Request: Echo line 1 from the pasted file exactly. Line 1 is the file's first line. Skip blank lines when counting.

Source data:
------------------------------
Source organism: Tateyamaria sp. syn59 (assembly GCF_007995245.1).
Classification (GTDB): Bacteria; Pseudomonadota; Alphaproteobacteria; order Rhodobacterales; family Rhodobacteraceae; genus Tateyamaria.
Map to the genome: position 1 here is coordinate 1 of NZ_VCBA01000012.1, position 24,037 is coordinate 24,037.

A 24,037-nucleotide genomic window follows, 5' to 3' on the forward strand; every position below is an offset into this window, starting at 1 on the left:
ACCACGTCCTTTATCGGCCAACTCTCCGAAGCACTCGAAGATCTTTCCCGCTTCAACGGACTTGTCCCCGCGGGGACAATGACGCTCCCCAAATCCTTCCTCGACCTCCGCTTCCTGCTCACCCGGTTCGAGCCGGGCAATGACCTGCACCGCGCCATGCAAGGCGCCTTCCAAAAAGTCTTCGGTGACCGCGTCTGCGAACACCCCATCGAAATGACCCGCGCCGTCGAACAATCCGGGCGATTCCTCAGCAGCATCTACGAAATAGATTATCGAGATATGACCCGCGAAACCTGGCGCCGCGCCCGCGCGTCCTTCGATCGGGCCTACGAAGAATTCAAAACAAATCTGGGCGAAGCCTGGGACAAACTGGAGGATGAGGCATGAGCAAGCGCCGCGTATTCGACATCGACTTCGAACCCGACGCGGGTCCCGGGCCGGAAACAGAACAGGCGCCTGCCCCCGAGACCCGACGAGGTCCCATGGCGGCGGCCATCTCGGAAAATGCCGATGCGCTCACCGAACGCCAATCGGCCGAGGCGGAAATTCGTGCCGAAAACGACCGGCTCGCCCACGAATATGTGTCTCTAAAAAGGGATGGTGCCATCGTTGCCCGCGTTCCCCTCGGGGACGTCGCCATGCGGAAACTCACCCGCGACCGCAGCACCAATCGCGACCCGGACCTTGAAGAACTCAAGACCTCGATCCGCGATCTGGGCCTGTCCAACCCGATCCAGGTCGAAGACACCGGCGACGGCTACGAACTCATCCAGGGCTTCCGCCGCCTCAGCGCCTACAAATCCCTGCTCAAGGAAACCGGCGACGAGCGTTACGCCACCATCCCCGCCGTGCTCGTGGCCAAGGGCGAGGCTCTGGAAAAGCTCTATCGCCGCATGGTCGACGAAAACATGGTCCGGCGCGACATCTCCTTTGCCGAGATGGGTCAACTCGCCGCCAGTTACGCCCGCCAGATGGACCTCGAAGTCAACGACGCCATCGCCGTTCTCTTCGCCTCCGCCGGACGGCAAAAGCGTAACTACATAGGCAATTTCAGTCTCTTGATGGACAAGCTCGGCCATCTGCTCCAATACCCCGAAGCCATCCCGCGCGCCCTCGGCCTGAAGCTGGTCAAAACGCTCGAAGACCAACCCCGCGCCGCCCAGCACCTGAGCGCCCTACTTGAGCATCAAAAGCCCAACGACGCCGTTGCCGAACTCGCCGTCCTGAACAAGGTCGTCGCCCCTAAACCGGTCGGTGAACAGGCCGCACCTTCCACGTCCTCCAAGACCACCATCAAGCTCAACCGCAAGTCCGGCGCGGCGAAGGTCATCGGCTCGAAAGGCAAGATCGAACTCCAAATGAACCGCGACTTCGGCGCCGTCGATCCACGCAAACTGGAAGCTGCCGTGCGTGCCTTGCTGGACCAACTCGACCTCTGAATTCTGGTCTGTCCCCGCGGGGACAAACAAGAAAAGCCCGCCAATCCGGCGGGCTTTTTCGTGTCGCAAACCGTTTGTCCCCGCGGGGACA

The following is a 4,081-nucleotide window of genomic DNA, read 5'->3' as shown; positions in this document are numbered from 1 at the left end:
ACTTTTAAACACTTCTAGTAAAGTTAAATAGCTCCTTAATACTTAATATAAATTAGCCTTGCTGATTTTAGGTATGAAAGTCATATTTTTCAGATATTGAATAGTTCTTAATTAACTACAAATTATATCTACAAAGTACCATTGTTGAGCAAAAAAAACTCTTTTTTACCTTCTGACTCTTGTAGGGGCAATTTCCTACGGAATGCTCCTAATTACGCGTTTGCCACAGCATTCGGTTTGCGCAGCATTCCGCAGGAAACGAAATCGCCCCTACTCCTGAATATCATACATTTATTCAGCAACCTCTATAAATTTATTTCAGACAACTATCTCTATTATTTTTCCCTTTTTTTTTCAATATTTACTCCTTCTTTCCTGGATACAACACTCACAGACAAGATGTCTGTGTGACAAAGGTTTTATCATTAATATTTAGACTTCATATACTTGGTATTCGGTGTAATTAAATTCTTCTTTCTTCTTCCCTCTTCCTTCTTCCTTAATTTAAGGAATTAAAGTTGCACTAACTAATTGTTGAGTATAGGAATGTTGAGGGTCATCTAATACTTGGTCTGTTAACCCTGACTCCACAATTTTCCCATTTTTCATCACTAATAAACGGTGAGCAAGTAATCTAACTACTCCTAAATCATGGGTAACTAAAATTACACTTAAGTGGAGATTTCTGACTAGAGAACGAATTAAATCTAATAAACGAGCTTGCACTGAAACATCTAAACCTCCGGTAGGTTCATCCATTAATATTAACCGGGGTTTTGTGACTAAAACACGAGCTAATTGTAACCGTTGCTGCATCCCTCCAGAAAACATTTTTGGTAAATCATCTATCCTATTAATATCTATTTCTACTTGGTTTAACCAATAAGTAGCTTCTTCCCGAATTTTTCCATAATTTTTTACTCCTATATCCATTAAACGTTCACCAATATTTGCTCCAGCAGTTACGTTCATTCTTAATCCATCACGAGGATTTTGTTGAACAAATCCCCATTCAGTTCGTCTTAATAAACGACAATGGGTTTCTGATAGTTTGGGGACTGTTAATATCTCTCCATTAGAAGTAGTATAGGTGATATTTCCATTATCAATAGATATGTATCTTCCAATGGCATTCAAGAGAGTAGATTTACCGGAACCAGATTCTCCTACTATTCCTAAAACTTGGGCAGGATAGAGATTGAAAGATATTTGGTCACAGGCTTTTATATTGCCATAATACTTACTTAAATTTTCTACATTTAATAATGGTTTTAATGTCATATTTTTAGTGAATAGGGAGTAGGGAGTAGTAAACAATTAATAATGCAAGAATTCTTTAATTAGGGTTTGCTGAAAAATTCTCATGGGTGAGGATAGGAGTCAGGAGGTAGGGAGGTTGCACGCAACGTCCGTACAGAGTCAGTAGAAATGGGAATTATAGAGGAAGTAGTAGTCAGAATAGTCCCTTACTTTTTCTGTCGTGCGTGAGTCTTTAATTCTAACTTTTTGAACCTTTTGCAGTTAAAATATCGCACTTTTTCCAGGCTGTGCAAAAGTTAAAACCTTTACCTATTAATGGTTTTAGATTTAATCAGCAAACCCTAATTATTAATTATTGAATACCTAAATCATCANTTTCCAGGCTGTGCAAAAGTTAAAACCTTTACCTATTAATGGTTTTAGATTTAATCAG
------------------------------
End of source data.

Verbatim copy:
Source organism: Tateyamaria sp. syn59 (assembly GCF_007995245.1).